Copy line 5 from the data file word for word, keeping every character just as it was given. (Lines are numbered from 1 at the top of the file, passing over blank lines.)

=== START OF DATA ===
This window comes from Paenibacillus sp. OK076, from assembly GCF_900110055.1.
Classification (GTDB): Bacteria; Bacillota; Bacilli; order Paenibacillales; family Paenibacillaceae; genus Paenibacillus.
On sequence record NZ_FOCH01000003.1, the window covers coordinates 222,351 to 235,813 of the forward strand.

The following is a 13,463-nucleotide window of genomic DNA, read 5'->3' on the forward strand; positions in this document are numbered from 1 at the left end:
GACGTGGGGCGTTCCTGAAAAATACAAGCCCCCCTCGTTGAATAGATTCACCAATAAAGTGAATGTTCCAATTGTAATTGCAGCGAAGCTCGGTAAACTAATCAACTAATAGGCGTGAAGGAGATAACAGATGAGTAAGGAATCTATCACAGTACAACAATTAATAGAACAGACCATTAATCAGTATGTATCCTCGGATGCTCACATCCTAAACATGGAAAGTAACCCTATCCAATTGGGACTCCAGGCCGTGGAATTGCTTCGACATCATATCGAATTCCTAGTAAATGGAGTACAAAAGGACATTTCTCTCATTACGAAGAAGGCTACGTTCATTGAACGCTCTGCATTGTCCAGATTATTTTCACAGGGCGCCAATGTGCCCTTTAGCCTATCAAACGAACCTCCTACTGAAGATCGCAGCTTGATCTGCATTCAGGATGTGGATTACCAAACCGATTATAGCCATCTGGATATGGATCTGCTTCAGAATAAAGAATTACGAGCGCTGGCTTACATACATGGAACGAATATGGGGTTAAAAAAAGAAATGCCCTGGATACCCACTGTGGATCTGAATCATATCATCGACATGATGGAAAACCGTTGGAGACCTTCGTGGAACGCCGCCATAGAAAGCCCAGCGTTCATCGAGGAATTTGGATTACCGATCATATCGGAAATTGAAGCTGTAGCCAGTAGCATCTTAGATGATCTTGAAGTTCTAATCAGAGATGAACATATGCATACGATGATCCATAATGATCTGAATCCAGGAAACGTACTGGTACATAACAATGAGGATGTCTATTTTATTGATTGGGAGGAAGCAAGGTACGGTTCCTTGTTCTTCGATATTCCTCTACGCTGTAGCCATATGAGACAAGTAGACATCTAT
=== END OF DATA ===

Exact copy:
GACGTGGGGCGTTCCTGAAAAATACAAGCCCCCCTCGTTGAATAGATTCACCAATAAAGTGAATGTTCCAATTGTAATTGCAGCGAAGCTCGGTAAACTAATCAACTAATAGGCGTGAAGGAGATAACAGATGAGTAAGGAATCTATCACAGTACAACAATTAATAGAACAGACCATTAATCAGTATGTATCCTCGGATGCTCACATCCTAAACATGGAAAGTAACCCTATCCAATTGGGACTCCAGGCCGTGGAATTGCTTCGACATCATATCGAATTCCTAGTAAATGGAGTACAAAAGGACATTTCTCTCATTACGAAGAAGGCTACGTTCATTGAACGCTCTGCATTGTCCAGATTATTTTCACAGGGCGCCAATGTGCCCTTTAGCCTATCAAACGAACCTCCTACTGAAGATCGCAGCTTGATCTGCATTCAGGATGTGGATTACCAAACCGATTATAGCCATCTGGATATGGATCTGCTTCAGAATAAAGAATTACGAGCGCTGGCTTACATACATGGAACGAATATGGGGTTAAAAAAAGAAATGCCCTGGATACCCACTGTGGATCTGAATCATATCATCGACATGATGGAAAACCGTTGGAGACCTTCGTGGAACGCCGCCATAGAAAGCCCAGCGTTCATCGAGGAATTTGGATTACCGATCATATCGGAAATTGAAGCTGTAGCCAGTAGCATCTTAGATGATCTTGAAGTTCTAATCAGAGATGAACATATGCATACGATGATCCATAATGATCTGAATCCAGGAAACGTACTGGTACATAACAATGAGGATGTCTATTTTATTGATTGGGAGGAAGCAAGGTACGGTTCCTTGTTCTTCGATATTCCTCTACGCTGTAGCCATATGAGACAAGTAGACATCTAT